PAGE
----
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Colossian Blog
June 12, 2018 | Michael Gulker

On Loneliness and Resurrection Moments

A year ago, I wrote a prayer letter in response to a surprising outcome of Christians engaging conflict together in the presence of God as an act of worship. Over and over, leaders trained in The Colossian Way tell us that they’re not only discovering the ability to live faithfully amidst conflict, but also how just being together through conflict reveals a deep and abiding loneliness afflicting their lives.   

In a spate of recent news articles triggered by a health report, loneliness is back in the spotlight (see e.g., USA Today, US News & World Report, and Comment). In the report, the physiological effect of loneliness is equated to smoking 15 cigarettes a day. Loneliness is a disease ravaging our nation, churches, and families. Especially concerning is the reality that the primary victims of loneliness are those most awash in an endless stream of digital communication—our youth. 

I was struck by these articles, in part, because just the week prior my wife and I confessed to some of our closest friends that one of our deepest spiritual hurts is indeed loneliness. This seems a strange affliction for two people who constantly feel overwhelmed by endless email, tweets, posts, texts, and phone calls. How can we be lonely amidst all this noise? Loneliness, disease, poverty, sickness. These are not words we associate with America or the American church, but they afflict us nonetheless. We feel vulnerable and silly even saying them out loud. Perhaps we’re not the only ones feeling alone—oddballs who need to get it together. According to Jamie Smith’s Comment editorial:

“You are alone. Except there are hundreds of thousands of you. You’re not alone in being lonely—not that that makes you any less lonely. Loneliness—often a factor of social isolation—has become a societal epidemic in late capitalist societies. The Centre for Social Justice provides a succinct snapshot in the United Kingdom, for example:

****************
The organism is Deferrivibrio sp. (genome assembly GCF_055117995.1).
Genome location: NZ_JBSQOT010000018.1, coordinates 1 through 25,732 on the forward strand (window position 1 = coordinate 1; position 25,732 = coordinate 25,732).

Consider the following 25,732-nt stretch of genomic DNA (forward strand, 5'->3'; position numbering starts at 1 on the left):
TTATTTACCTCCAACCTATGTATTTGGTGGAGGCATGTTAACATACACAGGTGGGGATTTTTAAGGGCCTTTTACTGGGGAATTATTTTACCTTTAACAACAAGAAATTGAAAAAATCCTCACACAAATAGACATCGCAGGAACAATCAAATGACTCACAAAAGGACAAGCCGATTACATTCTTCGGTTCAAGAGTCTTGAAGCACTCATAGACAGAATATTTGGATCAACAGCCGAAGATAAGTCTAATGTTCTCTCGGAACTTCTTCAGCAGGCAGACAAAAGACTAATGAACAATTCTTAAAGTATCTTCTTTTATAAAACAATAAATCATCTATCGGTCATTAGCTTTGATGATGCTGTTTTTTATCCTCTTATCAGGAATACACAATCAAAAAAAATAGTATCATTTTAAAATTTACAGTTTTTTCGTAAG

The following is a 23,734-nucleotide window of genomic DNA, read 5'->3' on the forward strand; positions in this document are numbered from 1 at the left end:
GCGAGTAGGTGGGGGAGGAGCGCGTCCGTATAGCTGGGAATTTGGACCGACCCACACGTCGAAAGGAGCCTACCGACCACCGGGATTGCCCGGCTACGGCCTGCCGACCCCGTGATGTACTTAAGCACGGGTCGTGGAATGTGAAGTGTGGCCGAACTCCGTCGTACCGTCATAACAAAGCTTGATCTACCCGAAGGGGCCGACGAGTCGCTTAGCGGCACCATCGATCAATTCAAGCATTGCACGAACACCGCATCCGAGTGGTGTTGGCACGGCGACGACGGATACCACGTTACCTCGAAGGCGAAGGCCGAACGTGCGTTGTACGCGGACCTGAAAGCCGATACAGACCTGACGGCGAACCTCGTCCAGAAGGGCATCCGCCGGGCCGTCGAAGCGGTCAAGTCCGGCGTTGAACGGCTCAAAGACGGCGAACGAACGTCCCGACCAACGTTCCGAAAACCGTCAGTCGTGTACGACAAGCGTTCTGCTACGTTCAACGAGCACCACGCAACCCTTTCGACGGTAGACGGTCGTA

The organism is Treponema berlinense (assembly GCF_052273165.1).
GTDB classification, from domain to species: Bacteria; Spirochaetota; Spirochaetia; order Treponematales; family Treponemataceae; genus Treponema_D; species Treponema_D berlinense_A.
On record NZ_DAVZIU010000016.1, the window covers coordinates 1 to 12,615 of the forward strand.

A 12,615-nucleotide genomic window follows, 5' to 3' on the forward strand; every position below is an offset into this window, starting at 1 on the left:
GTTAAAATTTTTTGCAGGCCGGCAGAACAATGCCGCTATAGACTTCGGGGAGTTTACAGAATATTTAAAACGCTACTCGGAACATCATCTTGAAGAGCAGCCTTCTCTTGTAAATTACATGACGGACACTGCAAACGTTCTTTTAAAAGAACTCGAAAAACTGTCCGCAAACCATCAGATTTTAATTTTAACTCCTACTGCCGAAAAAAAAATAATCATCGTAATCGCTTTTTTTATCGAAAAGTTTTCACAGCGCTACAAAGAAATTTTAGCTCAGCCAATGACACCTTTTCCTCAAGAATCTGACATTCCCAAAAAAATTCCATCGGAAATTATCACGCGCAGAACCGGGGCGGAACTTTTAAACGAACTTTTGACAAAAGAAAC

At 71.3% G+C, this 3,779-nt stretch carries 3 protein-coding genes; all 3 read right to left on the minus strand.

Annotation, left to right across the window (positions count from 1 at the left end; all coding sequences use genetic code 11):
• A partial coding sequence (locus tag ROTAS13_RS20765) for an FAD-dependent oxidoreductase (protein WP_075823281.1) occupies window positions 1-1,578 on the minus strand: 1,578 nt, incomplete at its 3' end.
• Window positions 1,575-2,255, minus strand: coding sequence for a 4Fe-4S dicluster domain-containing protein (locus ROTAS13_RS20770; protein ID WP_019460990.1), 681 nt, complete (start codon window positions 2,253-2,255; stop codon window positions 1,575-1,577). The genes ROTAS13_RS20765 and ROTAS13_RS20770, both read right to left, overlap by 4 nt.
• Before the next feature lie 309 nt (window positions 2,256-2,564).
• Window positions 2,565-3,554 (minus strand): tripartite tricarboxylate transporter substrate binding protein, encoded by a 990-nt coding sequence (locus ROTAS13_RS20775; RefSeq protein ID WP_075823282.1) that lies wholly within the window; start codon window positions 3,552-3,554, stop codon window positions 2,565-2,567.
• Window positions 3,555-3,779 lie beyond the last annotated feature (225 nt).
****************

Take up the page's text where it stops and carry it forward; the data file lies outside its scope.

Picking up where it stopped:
As many as 800,000 people in England are chronically lonely and many more experience some degree of loneliness. 17 percent of older people interact with family, friends or neighbours less than once a week, while 11 percent do so less than once a month. It is linked to cardiovascular disease, dementia and depression and according to some researchers, its effect on mortality is similar to smoking and worse than obesity. One study revealed that it can increase the risk of an early death by as much as 30 percent. In addition to this there is a strong link between isolation and poverty: having two or more close friends reduces the likelihood of poverty by nearly 20 percent.”

So, what’s the relationship between conflict (our fear of it and our incapacity to engage it well) and loneliness? My own experience and the experience of hundreds of Colossian Way participants has been that despite ubiquitous digital communication, we are cut off from communion with those we love because of our fear of getting conflict wrong. Ironically, we are most in need of fellowship and friendship at the very places we are most afraid. Hence, we suffer spiritually, emotionally, and even physically from a poverty of friendship.

I suppose I shouldn’t be surprised. Mother Teresa said years ago that, “The greatest disease in the West today is not TB or leprosy; it is being unwanted, unloved, and uncared for. We can cure physical diseases with medicine, but the only cure for loneliness, despair, and hopelessness is love. There are many in the world who are dying for a piece of bread but there are many more dying for a little love. The poverty in the West is a different kind of poverty—it is not only a poverty of loneliness but also of spirituality. There’s a hunger for love, as there is a hunger for God.”